It's not a free lunch… It's way better than that.
“We have amazing perks” says Amy Round from Google. “Free breakfast, lunch and dinner, gym overlooking London with every exercise class you could want, massages and manicures onsite…”
How can you find a company this good to work for? “Great recruitment is about best job fit, best boss fit, best cultural fit,” says Randstad consultant James Wellbrook. “You’ll know whether you have the skills for a good job fit – but a lot depends on boss and cultural fit. That’s much harder to assess.”
So compare your prospective employers to Google – who have clearly got it right.
Best cultural fit.
“Google is a hugely powerful brand. It’s not just a company name, it’s a verb,” says Amy. “And we’ve built around it a workplace that is fun, inspiring and social.” These adjectives perfectly describe the conference rooms they set up as American diners and Irish pubs to encourage creativity.
At your interview, ask what adjectives they would use to describe their workplace culture – and then ask for examples of how those adjectives are put to use in management initiatives and people’s day-to-day interactions.
Best boss fit.
Those gym and exercise classes show how Google as a company works hard to boost not just your productivity but also your general vitality and lifespan. They know this will encourage the line managers to do the same – and they know this is how they will get the most and the best from their staff.
Amy says: “We’re very proud of our work environment, and we talk about it in the recruitment process.”
At your interview, ask about the work environment and what the company does to keep people working happily and healthily. This tells you whether they will be proactively encouraging your boss to look after you.
You need to meet your potential boss, too, if they are not in the room. And consider asking them something that gives you a hint of the real person. Something like: “If I get the chance to work for you, what are your three worst working habits?”
You can’t underestimate the importance of best boss fit. As workforce expert Roger Herman puts it, 75% of people quit their bosses, not their job.
Then there’s the team. Randstad consultant Joanne Cuthbert says: “Ask what personalities are on the team, and how they got to where they are. Get to meet them if you can.”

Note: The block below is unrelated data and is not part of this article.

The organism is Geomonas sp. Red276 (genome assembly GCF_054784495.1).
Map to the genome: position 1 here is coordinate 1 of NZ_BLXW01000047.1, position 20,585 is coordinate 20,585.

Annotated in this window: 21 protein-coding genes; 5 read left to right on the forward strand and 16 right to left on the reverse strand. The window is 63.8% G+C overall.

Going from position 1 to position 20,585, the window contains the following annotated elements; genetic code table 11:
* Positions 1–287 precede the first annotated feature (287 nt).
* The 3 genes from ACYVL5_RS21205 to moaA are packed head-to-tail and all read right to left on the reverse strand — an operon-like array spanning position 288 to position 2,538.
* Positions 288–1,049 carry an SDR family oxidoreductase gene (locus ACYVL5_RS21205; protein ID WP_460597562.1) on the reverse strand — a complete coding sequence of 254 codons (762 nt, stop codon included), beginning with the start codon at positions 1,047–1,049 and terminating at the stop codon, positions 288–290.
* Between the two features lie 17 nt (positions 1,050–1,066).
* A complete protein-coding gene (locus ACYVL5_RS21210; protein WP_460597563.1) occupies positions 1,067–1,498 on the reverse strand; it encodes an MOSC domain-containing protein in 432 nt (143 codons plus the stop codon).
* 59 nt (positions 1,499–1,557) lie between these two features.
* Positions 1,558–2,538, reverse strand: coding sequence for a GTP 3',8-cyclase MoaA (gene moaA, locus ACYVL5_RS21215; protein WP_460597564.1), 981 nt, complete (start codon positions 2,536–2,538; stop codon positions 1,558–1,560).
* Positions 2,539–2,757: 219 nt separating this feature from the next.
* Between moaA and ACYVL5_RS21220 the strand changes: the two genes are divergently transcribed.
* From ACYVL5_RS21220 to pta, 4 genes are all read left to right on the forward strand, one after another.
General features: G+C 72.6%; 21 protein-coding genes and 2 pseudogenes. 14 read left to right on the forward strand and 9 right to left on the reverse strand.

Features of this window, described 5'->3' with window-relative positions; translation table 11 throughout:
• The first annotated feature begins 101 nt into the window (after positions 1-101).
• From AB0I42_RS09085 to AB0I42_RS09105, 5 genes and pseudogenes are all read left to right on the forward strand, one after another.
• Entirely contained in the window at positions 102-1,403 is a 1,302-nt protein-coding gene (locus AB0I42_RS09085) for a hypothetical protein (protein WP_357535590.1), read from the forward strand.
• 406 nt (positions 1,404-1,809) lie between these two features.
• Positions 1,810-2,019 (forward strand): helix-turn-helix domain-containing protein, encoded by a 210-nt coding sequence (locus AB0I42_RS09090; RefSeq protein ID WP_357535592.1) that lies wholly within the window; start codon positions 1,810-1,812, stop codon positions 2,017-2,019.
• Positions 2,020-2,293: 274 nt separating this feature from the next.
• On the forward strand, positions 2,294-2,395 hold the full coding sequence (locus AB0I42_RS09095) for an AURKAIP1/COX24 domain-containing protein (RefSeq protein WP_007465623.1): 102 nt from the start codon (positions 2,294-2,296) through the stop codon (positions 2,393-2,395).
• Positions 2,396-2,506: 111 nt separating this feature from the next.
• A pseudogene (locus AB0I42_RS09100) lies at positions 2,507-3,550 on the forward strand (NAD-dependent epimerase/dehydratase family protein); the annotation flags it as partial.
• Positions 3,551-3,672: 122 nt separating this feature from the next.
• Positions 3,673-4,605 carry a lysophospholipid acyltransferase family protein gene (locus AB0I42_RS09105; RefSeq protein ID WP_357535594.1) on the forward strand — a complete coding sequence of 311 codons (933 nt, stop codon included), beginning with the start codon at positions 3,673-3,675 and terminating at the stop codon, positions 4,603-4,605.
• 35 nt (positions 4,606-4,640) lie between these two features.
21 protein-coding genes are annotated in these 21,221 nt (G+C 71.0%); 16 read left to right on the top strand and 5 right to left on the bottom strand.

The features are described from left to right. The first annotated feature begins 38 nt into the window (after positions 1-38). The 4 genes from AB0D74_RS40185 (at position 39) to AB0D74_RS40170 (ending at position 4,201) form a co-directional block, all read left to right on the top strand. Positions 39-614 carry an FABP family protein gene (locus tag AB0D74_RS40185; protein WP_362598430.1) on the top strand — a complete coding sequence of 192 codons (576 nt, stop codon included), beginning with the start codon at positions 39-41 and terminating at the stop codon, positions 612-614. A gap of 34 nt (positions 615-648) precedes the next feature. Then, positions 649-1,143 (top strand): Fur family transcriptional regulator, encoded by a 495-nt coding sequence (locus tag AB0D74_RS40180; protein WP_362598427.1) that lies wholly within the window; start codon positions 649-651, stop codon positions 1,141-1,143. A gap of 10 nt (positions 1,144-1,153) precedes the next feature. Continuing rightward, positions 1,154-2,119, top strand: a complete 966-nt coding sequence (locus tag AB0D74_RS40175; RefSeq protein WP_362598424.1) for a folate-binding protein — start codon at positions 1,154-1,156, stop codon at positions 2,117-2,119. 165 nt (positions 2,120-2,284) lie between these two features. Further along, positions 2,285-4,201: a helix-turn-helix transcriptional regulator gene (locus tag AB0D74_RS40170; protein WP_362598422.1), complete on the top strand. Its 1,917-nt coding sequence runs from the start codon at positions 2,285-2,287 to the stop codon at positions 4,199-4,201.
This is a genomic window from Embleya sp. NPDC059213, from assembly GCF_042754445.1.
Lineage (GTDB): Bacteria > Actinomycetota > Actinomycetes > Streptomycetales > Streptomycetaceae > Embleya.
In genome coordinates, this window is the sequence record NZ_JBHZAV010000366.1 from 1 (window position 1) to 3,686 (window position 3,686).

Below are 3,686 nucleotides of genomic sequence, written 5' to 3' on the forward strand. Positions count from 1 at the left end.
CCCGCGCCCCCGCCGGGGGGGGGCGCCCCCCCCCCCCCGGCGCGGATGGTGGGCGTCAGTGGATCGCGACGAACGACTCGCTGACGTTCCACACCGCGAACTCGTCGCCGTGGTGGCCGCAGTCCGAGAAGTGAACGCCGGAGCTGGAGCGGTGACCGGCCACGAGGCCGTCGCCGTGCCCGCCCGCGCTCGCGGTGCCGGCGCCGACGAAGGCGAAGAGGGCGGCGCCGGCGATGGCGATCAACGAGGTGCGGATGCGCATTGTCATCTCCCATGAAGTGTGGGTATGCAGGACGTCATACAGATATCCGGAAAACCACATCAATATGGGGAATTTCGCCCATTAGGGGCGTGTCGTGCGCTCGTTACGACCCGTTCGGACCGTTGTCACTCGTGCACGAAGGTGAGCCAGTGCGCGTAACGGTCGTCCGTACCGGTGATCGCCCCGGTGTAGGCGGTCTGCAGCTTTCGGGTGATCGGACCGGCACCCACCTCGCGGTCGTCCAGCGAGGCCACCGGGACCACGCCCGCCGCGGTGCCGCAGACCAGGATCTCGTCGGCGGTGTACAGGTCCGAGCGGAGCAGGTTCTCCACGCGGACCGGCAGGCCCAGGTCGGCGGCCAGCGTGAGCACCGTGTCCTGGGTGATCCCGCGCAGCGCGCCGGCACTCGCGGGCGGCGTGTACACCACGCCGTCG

Best job fit.
Google use analytics and psychology to hire the best candidates. Then they go one step further to make sure the people they hire get career growth.
“We have a team dedicated to internal mobility, and people change roles within our company a great deal,” says Amy. “If we hired people fit for just one role, we wouldn’t be able to offer them much career development.”
It’s a great sign if a company is planning your career development even before you join the company. So at your interview, ask how interested they are in the skills you have that aren’t on the job spec. And when you meet the team, ask discreetly how much scope for career development they have had since they joined.
Remember, most companies want to be good at this stuff, but it’s time consuming and tricky. So you need to look past their good intentions and check for signs that they are walking all that fine talk.
- Ask what adjectives would they use to describe their working environment
- Ask for examples of management encouraging a happy, productive workplace
- Make sure you meet your boss, and the team you’ll be working with
- Ask future colleagues if they have had much scope for career growth
- See if the company is interested in your skills that aren’t on the job spec
- Above all, look for confirmation that talk of a great culture is more than talk